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Five facts about Fletcher, breaking open data, and your brain on gunk.
David Alvarez’s time on the City Council has been marked by his struggles against what he views is “the establishment” that controls the agenda at City Hall. In the second of three reports about Alvarez, Liam Dillon writes that Alvarez clashed with former Mayor Jerry Sanders and wasn’t afraid to be the only “no” vote when it came to financing plans for big downtown projects.
His relationship with the next mayor, Bob Filner, was much different. Amid Filner’s standoff with the Tourism Authority, it was Alvarez that was able to broker the deal resolving the situation. “He was the only person who could get through to Bob,” said one prominent hotelier.
We’ve been writing a lot about the idea of “open government” recently; the idea took center stage when Filner briefly employed former City Councilwoman Donna Frye to head the city’s efforts to formalize open government practices. But what does it mean when journalists open up some government records?
To break down the process, Joel Hoffman took a report from an ethics complaint hotline run by San Diego Unified. The 22-page report, which wasn’t searchable, detailed 123 open complaints. He started by making it searchable, then went through all the stages of converting a piece of paper with hundreds of numbers on it to a useful infographic that helps tell a story.
When it comes to progressive school lunch programs, San Diego is no slouch. We’ve got “meatless Mondays” (as if Monday’s weren’t hard enough), lots of local, organic tofu on the menu and a robust farm-to-school program. As food blogger Clare Leschin-Hoar discovered, we aren’t stopping there. “San Diego is now just one of three Southern California school districts to be assigned a FoodCorps service member,” she writes.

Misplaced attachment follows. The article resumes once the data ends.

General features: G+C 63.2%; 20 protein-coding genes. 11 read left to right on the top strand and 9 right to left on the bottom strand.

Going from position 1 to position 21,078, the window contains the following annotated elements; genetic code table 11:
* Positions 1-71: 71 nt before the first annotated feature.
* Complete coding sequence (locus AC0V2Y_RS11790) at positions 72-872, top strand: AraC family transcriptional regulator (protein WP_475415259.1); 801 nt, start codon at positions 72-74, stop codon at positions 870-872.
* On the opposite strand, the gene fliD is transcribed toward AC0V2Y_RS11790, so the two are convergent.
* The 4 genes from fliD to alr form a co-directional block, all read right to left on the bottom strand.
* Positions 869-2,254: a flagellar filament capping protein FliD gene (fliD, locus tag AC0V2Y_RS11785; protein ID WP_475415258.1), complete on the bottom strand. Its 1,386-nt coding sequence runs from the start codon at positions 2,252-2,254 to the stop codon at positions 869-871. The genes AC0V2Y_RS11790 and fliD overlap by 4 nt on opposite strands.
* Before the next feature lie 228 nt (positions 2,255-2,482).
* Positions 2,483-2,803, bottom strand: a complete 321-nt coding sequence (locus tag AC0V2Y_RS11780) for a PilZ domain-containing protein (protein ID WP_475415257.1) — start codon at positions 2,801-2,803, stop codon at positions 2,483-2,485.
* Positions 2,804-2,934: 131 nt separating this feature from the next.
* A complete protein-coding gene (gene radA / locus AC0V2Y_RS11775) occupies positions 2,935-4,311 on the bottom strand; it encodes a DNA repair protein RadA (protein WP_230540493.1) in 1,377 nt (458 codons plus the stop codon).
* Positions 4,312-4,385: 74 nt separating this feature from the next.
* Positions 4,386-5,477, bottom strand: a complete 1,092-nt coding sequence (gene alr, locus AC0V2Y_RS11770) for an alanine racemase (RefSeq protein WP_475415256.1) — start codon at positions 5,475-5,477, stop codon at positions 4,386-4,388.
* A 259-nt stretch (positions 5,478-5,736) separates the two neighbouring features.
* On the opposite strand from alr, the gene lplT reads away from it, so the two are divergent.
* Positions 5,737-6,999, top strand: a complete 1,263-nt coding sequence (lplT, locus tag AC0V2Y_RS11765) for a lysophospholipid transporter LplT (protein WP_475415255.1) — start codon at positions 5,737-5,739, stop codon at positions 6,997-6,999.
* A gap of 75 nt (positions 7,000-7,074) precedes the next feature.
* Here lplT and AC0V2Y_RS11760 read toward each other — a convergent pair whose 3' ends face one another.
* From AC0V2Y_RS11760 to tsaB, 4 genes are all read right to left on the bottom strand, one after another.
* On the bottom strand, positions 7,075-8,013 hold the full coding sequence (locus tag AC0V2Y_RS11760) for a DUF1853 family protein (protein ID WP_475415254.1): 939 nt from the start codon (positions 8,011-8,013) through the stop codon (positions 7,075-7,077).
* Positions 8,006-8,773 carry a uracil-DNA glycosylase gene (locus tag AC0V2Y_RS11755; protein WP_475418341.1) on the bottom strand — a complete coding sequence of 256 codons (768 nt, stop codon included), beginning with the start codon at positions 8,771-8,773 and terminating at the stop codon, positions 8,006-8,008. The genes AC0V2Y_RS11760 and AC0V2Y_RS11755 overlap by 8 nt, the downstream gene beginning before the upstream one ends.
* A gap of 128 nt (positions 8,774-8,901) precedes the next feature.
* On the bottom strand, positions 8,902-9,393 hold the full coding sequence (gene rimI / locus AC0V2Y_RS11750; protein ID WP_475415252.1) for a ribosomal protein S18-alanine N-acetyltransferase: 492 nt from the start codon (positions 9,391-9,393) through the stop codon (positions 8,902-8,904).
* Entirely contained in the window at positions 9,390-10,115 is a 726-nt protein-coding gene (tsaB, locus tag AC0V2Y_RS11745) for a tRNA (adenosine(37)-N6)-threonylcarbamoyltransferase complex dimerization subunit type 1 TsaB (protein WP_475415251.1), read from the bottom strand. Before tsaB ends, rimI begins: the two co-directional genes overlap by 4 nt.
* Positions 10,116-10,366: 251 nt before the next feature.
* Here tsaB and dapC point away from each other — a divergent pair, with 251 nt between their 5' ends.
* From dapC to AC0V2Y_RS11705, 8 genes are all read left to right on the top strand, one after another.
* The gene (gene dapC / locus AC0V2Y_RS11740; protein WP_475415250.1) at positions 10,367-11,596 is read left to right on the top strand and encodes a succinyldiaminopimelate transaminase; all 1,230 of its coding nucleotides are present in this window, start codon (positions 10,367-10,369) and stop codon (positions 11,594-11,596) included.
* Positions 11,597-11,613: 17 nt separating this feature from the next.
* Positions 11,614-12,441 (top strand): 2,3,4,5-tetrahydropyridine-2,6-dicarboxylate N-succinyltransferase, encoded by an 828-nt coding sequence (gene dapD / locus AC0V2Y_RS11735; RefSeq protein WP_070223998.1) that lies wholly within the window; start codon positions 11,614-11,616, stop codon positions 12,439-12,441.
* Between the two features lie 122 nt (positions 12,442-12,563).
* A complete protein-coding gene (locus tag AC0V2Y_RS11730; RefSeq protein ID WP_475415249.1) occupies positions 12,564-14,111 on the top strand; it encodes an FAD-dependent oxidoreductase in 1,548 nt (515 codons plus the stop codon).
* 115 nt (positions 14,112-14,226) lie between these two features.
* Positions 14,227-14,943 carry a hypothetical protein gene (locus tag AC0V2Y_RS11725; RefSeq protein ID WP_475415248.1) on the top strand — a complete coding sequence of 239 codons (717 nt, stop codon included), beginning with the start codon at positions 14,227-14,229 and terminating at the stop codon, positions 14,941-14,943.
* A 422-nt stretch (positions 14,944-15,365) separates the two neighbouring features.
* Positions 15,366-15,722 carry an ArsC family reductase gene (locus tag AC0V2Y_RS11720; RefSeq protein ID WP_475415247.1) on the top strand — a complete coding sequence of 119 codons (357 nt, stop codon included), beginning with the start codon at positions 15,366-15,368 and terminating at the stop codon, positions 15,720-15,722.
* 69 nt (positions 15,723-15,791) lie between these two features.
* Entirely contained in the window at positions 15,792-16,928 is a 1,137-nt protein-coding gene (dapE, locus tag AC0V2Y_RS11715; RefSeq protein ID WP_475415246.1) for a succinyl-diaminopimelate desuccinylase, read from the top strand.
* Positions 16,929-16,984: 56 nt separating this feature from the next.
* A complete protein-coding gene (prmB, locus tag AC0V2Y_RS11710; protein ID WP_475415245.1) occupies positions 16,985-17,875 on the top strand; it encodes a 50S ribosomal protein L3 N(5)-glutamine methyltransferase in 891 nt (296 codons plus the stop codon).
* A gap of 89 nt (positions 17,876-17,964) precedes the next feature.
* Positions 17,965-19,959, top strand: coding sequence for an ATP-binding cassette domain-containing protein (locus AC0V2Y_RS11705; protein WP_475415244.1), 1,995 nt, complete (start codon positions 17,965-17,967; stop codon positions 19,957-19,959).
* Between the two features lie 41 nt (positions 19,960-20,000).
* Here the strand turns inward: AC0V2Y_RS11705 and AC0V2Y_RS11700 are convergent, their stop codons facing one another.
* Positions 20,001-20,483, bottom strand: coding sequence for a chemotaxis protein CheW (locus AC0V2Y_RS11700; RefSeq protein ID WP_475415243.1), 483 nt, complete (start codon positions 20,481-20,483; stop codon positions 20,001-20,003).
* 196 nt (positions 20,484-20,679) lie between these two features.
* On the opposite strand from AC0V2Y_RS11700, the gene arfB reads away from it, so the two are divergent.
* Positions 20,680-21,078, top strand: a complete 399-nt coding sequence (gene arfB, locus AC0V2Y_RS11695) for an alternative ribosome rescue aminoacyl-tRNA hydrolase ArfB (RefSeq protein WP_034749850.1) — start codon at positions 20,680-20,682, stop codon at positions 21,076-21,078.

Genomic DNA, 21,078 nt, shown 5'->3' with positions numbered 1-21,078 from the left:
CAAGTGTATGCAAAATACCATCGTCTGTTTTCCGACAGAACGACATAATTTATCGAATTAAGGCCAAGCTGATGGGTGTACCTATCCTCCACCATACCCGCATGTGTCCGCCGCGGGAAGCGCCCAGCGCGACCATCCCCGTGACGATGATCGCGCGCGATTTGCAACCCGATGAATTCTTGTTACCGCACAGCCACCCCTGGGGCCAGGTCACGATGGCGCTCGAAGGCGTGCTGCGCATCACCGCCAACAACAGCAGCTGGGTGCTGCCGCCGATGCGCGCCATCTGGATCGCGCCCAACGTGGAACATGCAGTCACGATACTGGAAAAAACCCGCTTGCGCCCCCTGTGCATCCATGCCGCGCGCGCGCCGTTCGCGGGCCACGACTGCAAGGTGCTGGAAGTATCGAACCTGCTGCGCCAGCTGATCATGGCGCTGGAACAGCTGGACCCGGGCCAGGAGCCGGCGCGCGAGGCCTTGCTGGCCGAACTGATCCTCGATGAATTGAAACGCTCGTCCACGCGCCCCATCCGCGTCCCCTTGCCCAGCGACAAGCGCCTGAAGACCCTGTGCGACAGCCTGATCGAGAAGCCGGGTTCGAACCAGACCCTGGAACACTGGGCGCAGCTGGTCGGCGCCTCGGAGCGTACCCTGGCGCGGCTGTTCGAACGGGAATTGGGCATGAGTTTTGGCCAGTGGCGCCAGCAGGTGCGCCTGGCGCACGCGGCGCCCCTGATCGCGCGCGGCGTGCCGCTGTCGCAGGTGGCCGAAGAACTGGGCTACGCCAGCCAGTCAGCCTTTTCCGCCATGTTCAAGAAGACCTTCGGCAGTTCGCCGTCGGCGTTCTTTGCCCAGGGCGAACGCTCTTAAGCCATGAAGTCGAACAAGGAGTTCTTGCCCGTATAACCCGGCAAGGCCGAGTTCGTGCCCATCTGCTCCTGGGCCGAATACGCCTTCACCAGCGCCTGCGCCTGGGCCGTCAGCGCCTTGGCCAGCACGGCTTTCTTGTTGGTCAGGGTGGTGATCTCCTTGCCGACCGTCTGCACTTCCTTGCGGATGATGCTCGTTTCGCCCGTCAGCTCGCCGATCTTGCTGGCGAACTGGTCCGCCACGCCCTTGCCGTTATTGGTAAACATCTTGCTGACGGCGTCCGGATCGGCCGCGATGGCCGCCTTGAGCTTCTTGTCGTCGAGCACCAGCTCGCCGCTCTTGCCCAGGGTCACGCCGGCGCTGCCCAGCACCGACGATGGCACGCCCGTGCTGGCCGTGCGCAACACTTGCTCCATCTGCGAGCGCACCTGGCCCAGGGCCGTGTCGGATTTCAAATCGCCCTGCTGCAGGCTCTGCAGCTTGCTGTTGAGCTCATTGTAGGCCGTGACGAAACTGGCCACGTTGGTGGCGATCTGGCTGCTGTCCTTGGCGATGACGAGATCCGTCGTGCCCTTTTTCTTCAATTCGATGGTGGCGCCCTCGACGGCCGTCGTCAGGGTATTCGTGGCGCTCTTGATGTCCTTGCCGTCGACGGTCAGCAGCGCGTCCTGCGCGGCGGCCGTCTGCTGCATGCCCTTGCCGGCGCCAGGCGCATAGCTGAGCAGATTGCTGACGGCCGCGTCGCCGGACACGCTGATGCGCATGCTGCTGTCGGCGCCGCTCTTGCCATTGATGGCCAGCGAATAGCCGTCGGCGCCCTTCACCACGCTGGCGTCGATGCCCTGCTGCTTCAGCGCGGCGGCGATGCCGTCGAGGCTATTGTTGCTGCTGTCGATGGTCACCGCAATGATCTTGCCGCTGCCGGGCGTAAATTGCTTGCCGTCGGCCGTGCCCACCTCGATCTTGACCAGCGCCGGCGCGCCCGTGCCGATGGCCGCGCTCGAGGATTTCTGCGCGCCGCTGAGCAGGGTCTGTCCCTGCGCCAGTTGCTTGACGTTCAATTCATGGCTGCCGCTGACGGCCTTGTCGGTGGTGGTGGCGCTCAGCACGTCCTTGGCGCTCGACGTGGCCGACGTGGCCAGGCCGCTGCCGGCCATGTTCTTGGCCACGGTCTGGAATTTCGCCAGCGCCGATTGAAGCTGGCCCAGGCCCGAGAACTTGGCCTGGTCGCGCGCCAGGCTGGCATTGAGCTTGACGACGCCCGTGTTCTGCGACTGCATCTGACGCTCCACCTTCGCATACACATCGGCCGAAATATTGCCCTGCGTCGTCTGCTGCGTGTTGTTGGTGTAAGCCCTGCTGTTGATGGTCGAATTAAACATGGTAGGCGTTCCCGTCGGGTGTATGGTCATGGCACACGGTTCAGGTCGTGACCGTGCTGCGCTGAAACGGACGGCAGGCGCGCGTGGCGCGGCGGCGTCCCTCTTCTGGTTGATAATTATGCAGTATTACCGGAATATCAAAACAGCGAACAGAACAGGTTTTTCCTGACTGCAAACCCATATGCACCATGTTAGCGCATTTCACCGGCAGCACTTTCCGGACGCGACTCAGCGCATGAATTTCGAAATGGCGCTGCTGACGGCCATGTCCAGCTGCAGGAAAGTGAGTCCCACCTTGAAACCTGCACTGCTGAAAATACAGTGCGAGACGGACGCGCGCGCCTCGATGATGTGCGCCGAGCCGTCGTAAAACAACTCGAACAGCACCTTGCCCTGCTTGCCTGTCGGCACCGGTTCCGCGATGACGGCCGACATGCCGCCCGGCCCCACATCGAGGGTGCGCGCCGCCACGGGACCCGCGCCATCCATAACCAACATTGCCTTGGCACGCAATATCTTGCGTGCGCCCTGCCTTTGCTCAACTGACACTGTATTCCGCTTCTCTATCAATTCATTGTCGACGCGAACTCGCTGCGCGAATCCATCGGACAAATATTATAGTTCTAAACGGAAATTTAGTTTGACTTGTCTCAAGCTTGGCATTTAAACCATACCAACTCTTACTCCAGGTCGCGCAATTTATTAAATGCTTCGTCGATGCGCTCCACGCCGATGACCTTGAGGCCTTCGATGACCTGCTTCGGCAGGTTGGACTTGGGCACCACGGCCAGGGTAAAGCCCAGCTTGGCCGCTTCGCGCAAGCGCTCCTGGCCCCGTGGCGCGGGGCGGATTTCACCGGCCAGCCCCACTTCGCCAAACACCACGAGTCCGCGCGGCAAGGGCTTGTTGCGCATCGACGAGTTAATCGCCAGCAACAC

The service members are tasked with connecting kids to “real food.” One example of how they do that: replacing ailing salad bars with dipper bars. And, no, that’s not ice cream. “A dipper bar has wedges of celery, cucumbers and carrots, with dipping choices like hummus, organic honey mustard and ranch dressing.”
Come this time next month, you’ll undoubtedly be making plans for how to skip work and go vote in the special election being held on Nov. 19 to elect the next mayor of San Diego. One of the candidates who will appear on the ballot is Nathan Fletcher, who is running for mayor for the second time. Our Liam Dillon and NBC 7 San Diego’s Catherine Garcia brought together a few Fletcher highlights you really oughta know in our most recent San Diego Explained.
Also, on Thursday Fletcher picked up the important endorsement of the San Diego Police Officer’s Association.
• Interim Mayor Todd Gloria hopes the next mayor will be a champion for the city’s languishing infrastructure.
• Despite recently passed laws stripping felons of their government pension benefits, Bob Filner will still receive his.
• The Cabrillo National Monument has reopened for visitors, thanks to a law passed by Congress that reopened the government.
• The San Diego congressional delegation’s lone “no” vote on the law that re-opened the government explained his vote.
• This giant machine might be crawling under your house within the next few days. Don’t worry, it’s just inspecting the gas lines.
Scientists think that you might have gunky brains. While studying mice, they observed “cellular waste” flowed out of the brains of sleeping mice faster than awake mice. They speculated that getting a good night’s rest (or napping) can flush out the gunk and may explain why well-rested people can learn and make decisions better than their deprived brethren. The research might also have implications for brain disease.
The Morning Report usually arrives in your inbox around 6 a.m. To all of you reading at that hour: It might be time for a nap.